Yesterday I helped set up decoys for an hour, then lay in a field staring at empty skies from 7:00 a.m. until the ducks and geese flew at precisely 2:50 p.m. Yes, it was a very long wait.* But, there were three of us, and while time passed at a glacial pace, it passed pleasantly. We could talk, get up and rearrange decoys, and improve the camo on our blinds. Even hunting by myself, I can watch the sky for fairly long time.

But, put me up a tree, waiting for deer, or at the base of one, waiting on a turkey, and there’s no way I could do almost ten hours. Boredom is my number one enemy, although the cold is catching up as I get older. My limit is about three hours, and that’s tough. Not only do I get bored, I have the nagging feeling that I should be sitting somewhere else.

It’s true that there are birds and little animals to watch in the woods, and that always makes the wait more fun. While deer hunting the other evening I got to watch barred owls up close, and was treated to the comical sight of six gobblers flying up to roost in trees all around me. They crashed through branches, landed on limbs that couldn’t support their weight, and switched trees. One flew down and flew back up again to get another run at it. All of them clucked angrily about the whole ordeal.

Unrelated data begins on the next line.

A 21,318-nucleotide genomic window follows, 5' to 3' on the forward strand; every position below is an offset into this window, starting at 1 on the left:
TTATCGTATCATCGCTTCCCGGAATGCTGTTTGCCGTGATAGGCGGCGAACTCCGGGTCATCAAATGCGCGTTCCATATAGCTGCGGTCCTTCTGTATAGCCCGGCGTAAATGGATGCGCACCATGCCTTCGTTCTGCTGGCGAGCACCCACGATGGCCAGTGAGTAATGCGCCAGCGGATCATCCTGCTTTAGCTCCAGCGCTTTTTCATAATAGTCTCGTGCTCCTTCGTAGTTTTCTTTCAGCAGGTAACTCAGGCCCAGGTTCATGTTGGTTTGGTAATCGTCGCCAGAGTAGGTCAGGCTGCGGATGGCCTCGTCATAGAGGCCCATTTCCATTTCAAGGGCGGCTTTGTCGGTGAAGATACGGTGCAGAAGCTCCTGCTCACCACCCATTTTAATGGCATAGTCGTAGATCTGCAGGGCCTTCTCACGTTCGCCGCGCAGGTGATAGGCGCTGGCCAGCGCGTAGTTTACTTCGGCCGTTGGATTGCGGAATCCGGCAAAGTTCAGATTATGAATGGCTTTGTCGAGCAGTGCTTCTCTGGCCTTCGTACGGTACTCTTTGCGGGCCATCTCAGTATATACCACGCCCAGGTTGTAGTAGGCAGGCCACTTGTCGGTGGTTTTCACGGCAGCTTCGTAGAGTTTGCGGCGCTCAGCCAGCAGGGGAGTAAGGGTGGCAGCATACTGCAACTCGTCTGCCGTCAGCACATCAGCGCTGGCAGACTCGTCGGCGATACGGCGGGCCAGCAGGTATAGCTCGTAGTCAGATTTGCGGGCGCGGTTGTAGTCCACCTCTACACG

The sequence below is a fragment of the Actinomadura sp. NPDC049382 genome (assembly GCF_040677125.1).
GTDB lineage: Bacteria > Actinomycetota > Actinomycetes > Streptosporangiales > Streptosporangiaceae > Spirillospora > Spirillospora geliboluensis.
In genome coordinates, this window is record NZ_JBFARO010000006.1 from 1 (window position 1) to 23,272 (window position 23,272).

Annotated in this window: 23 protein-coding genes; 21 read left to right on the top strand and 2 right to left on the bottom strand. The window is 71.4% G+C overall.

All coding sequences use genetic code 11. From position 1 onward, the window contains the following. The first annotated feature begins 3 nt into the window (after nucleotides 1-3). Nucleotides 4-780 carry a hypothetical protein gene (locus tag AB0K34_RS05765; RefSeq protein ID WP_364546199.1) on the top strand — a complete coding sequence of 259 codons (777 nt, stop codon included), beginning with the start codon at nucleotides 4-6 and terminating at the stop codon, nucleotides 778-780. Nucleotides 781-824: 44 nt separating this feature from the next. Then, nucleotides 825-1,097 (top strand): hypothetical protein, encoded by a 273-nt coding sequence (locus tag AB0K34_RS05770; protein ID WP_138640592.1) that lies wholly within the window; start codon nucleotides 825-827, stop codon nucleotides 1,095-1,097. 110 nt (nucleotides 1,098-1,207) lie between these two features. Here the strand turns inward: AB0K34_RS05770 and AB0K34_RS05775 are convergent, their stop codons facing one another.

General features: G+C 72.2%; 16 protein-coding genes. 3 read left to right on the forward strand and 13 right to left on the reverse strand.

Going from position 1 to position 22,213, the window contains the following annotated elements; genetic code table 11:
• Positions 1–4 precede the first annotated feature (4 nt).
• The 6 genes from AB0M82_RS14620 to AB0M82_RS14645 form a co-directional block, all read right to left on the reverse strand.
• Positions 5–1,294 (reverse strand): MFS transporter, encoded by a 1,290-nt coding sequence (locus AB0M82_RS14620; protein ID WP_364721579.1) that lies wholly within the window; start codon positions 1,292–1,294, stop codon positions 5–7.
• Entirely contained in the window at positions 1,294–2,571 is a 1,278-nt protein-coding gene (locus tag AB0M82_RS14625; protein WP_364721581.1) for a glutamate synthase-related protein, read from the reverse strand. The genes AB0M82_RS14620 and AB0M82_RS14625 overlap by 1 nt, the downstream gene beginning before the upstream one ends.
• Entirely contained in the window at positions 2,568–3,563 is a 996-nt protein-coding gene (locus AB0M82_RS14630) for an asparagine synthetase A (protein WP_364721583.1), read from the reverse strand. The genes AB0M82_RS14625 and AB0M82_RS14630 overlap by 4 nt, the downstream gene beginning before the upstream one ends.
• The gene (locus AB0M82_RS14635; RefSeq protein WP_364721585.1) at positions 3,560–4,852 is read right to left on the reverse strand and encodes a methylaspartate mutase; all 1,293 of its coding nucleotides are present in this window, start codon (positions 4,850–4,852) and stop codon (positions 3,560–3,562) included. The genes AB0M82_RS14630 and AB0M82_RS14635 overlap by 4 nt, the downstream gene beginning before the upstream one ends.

But in deer and turkey hunting there are also long, excruciating, skull-pounding stretches of starting at the same patch of empty timber with no distractions at all. Sometimes I used to take a book, and read a page, then scan the forest floor, but I always felt as if I might miss something. Back when I bowhunted, I would pack little fun size bags of M&Ms and reward myself with one on the hour. Or, I would deliberately hold off looking at my watch for as long as possible, then try to guess how much time had passed. I got pretty good at that game. Otherwise there’s nothing to do but sit. For those of us who are attention-challenged, sitting isn’t always easy.

Many years ago I remember reading a story by Tony Atwill, whose excellent writing used to grace the pages of Field & Stream. It was about bowhunting, I think, and he wrote something along the lines of “I have been bored waiting for the bus, or in an airport, but I have never been bored waiting for game.”

Some, like Tony, are never bored because they know the animal they’re waiting for could show up at any minute. That is not me. Which are you?

*By that time the wind had died and the birds wanted nothing to do with us. We left the field at 4:30 with one goose for approximately 33 man-hours of setting up, waiting, and picking up decoys.